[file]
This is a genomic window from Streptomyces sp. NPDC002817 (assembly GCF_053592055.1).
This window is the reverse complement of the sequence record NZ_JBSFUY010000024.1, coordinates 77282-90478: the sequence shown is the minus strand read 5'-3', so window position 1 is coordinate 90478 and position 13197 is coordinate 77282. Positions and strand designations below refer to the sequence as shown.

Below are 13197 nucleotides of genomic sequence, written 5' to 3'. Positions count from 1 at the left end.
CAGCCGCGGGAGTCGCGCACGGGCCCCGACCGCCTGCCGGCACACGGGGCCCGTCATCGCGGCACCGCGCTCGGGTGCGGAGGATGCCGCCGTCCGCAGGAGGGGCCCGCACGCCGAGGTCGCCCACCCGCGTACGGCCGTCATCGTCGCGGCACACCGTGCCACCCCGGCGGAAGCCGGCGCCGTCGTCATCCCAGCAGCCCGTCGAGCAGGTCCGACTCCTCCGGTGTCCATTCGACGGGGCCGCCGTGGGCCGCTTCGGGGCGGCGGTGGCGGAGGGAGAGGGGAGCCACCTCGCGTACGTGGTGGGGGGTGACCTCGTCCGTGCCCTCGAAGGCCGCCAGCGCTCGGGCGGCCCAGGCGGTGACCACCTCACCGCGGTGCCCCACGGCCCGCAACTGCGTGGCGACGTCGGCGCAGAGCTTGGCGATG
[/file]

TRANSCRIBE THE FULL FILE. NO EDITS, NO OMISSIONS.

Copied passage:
This is a genomic window from Streptomyces sp. NPDC002817 (assembly GCF_053592055.1).
This window is the reverse complement of the sequence record NZ_JBSFUY010000024.1, coordinates 77282-90478: the sequence shown is the minus strand read 5'-3', so window position 1 is coordinate 90478 and position 13197 is coordinate 77282. Positions and strand designations below refer to the sequence as shown.

Below are 13197 nucleotides of genomic sequence, written 5' to 3'. Positions count from 1 at the left end.
CAGCCGCGGGAGTCGCGCACGGGCCCCGACCGCCTGCCGGCACACGGGGCCCGTCATCGCGGCACCGCGCTCGGGTGCGGAGGATGCCGCCGTCCGCAGGAGGGGCCCGCACGCCGAGGTCGCCCACCCGCGTACGGCCGTCATCGTCGCGGCACACCGTGCCACCCCGGCGGAAGCCGGCGCCGTCGTCATCCCAGCAGCCCGTCGAGCAGGTCCGACTCCTCCGGTGTCCATTCGACGGGGCCGCCGTGGGCCGCTTCGGGGCGGCGGTGGCGGAGGGAGAGGGGAGCCACCTCGCGTACGTGGTGGGGGGTGACCTCGTCCGTGCCCTCGAAGGCCGCCAGCGCTCGGGCGGCCCAGGCGGTGACCACCTCACCGCGGTGCCCCACGGCCCGCAACTGCGTGGCGACGTCGGCGCAGAGCTTGGCGATG